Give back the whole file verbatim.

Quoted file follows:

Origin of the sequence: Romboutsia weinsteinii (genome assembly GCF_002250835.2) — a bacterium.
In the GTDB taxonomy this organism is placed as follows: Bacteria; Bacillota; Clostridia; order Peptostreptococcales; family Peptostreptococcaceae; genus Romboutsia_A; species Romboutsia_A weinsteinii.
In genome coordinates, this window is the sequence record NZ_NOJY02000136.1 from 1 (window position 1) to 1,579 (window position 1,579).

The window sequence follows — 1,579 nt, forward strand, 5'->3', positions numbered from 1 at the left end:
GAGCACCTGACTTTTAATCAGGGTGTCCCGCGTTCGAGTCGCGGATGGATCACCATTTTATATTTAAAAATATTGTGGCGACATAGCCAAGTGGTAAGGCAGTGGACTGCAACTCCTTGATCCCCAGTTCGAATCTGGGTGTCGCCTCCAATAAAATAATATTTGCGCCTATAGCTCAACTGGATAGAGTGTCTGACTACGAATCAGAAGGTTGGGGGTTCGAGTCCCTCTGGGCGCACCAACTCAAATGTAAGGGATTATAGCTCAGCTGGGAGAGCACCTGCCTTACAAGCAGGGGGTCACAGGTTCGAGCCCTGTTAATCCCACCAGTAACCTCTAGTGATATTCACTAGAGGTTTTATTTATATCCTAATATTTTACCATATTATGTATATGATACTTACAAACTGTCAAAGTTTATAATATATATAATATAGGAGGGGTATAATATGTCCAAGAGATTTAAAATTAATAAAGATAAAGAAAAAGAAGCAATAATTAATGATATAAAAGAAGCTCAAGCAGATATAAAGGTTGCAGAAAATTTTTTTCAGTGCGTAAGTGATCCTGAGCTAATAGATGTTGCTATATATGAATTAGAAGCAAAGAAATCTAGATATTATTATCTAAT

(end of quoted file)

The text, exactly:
Origin of the sequence: Romboutsia weinsteinii (genome assembly GCF_002250835.2) — a bacterium.
In the GTDB taxonomy this organism is placed as follows: Bacteria; Bacillota; Clostridia; order Peptostreptococcales; family Peptostreptococcaceae; genus Romboutsia_A; species Romboutsia_A weinsteinii.
In genome coordinates, this window is the sequence record NZ_NOJY02000136.1 from 1 (window position 1) to 1,579 (window position 1,579).

The window sequence follows — 1,579 nt, forward strand, 5'->3', positions numbered from 1 at the left end:
GAGCACCTGACTTTTAATCAGGGTGTCCCGCGTTCGAGTCGCGGATGGATCACCATTTTATATTTAAAAATATTGTGGCGACATAGCCAAGTGGTAAGGCAGTGGACTGCAACTCCTTGATCCCCAGTTCGAATCTGGGTGTCGCCTCCAATAAAATAATATTTGCGCCTATAGCTCAACTGGATAGAGTGTCTGACTACGAATCAGAAGGTTGGGGGTTCGAGTCCCTCTGGGCGCACCAACTCAAATGTAAGGGATTATAGCTCAGCTGGGAGAGCACCTGCCTTACAAGCAGGGGGTCACAGGTTCGAGCCCTGTTAATCCCACCAGTAACCTCTAGTGATATTCACTAGAGGTTTTATTTATATCCTAATATTTTACCATATTATGTATATGATACTTACAAACTGTCAAAGTTTATAATATATATAATATAGGAGGGGTATAATATGTCCAAGAGATTTAAAATTAATAAAGATAAAGAAAAAGAAGCAATAATTAATGATATAAAAGAAGCTCAAGCAGATATAAAGGTTGCAGAAAATTTTTTTCAGTGCGTAAGTGATCCTGAGCTAATAGATGTTGCTATATATGAATTAGAAGCAAAGAAATCTAGATATTATTATCTAAT